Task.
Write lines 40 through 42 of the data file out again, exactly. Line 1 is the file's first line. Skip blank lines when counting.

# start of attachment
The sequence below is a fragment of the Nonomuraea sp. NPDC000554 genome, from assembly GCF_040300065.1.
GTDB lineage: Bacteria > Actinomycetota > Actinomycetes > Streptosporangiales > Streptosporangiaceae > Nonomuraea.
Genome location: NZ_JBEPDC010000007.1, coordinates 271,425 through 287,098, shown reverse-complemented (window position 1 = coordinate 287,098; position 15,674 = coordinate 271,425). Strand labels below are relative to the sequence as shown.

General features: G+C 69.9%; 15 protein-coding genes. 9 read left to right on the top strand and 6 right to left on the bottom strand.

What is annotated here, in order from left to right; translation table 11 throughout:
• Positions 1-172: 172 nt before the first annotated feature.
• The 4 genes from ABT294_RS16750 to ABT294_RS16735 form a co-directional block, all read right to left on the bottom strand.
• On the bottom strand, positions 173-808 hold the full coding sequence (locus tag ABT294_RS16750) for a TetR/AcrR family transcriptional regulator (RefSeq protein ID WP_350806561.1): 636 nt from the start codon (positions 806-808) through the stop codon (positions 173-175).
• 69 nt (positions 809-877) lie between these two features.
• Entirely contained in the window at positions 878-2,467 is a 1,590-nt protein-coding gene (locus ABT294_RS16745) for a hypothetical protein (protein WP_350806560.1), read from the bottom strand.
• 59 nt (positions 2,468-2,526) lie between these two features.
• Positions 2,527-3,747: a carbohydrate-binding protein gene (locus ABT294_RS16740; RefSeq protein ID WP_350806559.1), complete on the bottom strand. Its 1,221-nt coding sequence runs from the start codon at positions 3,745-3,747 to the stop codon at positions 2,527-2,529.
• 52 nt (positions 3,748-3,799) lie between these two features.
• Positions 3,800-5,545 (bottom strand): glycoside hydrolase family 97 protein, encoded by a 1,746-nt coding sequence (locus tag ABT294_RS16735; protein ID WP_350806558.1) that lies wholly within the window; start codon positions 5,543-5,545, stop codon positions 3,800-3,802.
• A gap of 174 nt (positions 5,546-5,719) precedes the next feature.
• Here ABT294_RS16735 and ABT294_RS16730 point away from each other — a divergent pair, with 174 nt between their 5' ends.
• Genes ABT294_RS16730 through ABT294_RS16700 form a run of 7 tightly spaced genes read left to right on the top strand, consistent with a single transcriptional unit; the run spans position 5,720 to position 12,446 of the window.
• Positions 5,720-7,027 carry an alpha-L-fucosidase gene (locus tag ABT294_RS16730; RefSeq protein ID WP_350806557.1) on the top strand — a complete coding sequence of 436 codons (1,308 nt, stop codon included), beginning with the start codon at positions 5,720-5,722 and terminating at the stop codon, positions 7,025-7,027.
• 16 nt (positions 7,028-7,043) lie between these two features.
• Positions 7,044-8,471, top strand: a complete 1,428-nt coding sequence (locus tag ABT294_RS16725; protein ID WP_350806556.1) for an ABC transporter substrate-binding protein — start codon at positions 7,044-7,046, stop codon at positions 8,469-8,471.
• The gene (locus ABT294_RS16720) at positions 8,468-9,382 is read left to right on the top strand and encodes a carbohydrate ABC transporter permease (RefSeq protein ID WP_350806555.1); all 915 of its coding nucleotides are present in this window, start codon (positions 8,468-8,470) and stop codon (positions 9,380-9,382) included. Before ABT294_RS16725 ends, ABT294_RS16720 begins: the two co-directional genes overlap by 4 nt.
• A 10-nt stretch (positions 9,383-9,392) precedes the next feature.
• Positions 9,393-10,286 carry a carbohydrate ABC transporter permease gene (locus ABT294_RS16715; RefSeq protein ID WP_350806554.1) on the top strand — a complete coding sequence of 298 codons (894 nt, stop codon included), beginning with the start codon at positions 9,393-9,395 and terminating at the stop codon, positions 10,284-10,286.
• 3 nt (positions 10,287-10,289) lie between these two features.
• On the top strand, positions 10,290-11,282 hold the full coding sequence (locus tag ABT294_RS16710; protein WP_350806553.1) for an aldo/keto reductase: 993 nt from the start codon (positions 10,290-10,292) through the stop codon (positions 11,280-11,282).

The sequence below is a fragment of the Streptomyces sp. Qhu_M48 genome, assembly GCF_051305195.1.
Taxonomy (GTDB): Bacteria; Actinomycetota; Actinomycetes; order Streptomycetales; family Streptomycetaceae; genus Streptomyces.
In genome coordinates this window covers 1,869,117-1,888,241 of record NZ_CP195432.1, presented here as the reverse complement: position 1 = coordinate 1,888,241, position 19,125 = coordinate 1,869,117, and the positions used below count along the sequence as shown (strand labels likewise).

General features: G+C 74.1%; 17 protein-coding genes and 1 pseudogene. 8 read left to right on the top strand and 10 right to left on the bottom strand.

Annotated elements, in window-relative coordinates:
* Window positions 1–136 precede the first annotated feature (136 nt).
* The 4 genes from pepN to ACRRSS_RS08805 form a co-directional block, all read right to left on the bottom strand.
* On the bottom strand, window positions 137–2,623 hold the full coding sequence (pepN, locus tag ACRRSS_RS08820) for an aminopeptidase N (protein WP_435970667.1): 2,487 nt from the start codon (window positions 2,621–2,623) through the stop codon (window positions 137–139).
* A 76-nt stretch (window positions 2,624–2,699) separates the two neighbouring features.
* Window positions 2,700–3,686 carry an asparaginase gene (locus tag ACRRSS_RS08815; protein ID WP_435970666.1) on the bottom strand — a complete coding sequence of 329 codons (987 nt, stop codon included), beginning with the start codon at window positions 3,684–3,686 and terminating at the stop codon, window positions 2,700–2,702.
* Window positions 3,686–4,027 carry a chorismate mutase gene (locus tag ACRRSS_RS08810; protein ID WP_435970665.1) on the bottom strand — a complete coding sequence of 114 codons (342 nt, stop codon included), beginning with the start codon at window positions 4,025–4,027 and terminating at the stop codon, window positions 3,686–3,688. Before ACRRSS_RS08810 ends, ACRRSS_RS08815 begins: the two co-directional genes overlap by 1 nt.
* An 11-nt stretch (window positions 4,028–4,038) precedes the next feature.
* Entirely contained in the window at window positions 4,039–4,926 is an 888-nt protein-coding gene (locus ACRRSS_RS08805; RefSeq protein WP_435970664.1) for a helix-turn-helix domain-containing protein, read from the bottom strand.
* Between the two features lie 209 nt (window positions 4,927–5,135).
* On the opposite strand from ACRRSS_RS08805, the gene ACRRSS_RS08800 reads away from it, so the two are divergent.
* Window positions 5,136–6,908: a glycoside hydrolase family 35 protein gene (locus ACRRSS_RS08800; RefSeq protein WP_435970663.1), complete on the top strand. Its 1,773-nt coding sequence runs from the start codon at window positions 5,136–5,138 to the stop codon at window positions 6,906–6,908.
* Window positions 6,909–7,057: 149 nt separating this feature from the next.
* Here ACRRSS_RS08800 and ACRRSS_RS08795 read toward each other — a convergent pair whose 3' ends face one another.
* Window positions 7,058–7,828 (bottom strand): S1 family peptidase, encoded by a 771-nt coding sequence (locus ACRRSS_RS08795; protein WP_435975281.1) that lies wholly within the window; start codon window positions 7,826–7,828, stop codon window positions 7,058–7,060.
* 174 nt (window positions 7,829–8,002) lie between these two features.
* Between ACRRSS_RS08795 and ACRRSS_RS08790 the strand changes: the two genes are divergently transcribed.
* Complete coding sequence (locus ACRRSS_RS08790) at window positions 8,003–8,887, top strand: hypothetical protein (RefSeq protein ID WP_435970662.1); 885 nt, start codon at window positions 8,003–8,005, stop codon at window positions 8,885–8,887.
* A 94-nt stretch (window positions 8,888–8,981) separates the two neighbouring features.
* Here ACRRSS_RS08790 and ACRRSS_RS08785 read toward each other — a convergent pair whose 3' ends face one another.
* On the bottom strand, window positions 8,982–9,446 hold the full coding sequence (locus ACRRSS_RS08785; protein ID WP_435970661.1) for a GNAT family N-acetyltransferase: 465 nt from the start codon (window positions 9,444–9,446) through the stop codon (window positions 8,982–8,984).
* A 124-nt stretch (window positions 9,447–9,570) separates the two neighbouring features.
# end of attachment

* On the opposite strand from ACRRSS_RS08805, the gene ACRRSS_RS08800 reads away from it, so the two are divergent.
* Window positions 5,136–6,908: a glycoside hydrolase family 35 protein gene (locus ACRRSS_RS08800; RefSeq protein WP_435970663.1), complete on the top strand. Its 1,773-nt coding sequence runs from the start codon at window positions 5,136–5,138 to the stop codon at window positions 6,906–6,908.
* Window positions 6,909–7,057: 149 nt separating this feature from the next.